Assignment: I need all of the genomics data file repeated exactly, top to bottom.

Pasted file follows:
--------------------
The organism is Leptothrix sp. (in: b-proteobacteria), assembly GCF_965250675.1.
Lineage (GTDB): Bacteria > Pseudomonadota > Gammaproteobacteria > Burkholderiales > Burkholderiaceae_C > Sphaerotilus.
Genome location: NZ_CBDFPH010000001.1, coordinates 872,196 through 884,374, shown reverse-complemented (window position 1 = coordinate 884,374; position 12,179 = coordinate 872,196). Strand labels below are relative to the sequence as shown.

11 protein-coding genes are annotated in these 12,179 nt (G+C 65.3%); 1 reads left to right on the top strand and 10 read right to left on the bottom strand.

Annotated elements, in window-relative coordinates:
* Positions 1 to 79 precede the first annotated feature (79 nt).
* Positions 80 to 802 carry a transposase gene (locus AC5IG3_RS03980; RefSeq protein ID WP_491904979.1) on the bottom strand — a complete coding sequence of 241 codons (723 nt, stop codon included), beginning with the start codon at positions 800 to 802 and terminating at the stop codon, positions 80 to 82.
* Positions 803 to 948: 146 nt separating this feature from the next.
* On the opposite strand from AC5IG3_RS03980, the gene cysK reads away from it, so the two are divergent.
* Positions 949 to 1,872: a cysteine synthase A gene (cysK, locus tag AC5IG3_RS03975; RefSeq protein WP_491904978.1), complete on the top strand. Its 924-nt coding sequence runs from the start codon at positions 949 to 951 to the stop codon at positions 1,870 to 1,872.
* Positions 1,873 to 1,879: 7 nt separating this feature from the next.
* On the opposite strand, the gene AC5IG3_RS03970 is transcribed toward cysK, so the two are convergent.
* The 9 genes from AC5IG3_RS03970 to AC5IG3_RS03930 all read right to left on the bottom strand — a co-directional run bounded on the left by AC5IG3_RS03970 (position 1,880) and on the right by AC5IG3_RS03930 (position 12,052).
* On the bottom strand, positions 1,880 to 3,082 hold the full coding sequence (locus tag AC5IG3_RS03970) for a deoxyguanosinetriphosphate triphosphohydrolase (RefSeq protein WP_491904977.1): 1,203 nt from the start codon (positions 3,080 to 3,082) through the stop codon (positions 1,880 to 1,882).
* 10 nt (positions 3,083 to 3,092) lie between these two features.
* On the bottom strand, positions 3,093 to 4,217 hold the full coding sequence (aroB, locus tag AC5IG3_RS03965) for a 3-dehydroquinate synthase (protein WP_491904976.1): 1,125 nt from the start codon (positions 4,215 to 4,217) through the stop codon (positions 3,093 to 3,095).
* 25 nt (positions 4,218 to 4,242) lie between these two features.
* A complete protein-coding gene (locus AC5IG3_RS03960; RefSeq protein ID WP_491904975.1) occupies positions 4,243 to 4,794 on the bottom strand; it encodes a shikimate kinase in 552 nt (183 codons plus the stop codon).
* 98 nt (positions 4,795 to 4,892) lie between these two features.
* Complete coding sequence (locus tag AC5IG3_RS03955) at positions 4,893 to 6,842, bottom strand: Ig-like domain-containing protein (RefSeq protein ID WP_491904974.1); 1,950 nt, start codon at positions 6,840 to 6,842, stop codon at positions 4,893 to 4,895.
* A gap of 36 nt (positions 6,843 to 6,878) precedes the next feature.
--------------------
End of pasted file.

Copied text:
The organism is Leptothrix sp. (in: b-proteobacteria), assembly GCF_965250675.1.
Lineage (GTDB): Bacteria > Pseudomonadota > Gammaproteobacteria > Burkholderiales > Burkholderiaceae_C > Sphaerotilus.
Genome location: NZ_CBDFPH010000001.1, coordinates 872,196 through 884,374, shown reverse-complemented (window position 1 = coordinate 884,374; position 12,179 = coordinate 872,196). Strand labels below are relative to the sequence as shown.

11 protein-coding genes are annotated in these 12,179 nt (G+C 65.3%); 1 reads left to right on the top strand and 10 read right to left on the bottom strand.

Annotated elements, in window-relative coordinates:
* Positions 1 to 79 precede the first annotated feature (79 nt).
* Positions 80 to 802 carry a transposase gene (locus AC5IG3_RS03980; RefSeq protein ID WP_491904979.1) on the bottom strand — a complete coding sequence of 241 codons (723 nt, stop codon included), beginning with the start codon at positions 800 to 802 and terminating at the stop codon, positions 80 to 82.
* Positions 803 to 948: 146 nt separating this feature from the next.
* On the opposite strand from AC5IG3_RS03980, the gene cysK reads away from it, so the two are divergent.
* Positions 949 to 1,872: a cysteine synthase A gene (cysK, locus tag AC5IG3_RS03975; RefSeq protein WP_491904978.1), complete on the top strand. Its 924-nt coding sequence runs from the start codon at positions 949 to 951 to the stop codon at positions 1,870 to 1,872.
* Positions 1,873 to 1,879: 7 nt separating this feature from the next.
* On the opposite strand, the gene AC5IG3_RS03970 is transcribed toward cysK, so the two are convergent.
* The 9 genes from AC5IG3_RS03970 to AC5IG3_RS03930 all read right to left on the bottom strand — a co-directional run bounded on the left by AC5IG3_RS03970 (position 1,880) and on the right by AC5IG3_RS03930 (position 12,052).
* On the bottom strand, positions 1,880 to 3,082 hold the full coding sequence (locus tag AC5IG3_RS03970) for a deoxyguanosinetriphosphate triphosphohydrolase (RefSeq protein WP_491904977.1): 1,203 nt from the start codon (positions 3,080 to 3,082) through the stop codon (positions 1,880 to 1,882).
* 10 nt (positions 3,083 to 3,092) lie between these two features.
* On the bottom strand, positions 3,093 to 4,217 hold the full coding sequence (aroB, locus tag AC5IG3_RS03965) for a 3-dehydroquinate synthase (protein WP_491904976.1): 1,125 nt from the start codon (positions 4,215 to 4,217) through the stop codon (positions 3,093 to 3,095).
* 25 nt (positions 4,218 to 4,242) lie between these two features.
* A complete protein-coding gene (locus AC5IG3_RS03960; RefSeq protein ID WP_491904975.1) occupies positions 4,243 to 4,794 on the bottom strand; it encodes a shikimate kinase in 552 nt (183 codons plus the stop codon).
* 98 nt (positions 4,795 to 4,892) lie between these two features.
* Complete coding sequence (locus tag AC5IG3_RS03955) at positions 4,893 to 6,842, bottom strand: Ig-like domain-containing protein (RefSeq protein ID WP_491904974.1); 1,950 nt, start codon at positions 6,840 to 6,842, stop codon at positions 4,893 to 4,895.
* A gap of 36 nt (positions 6,843 to 6,878) precedes the next feature.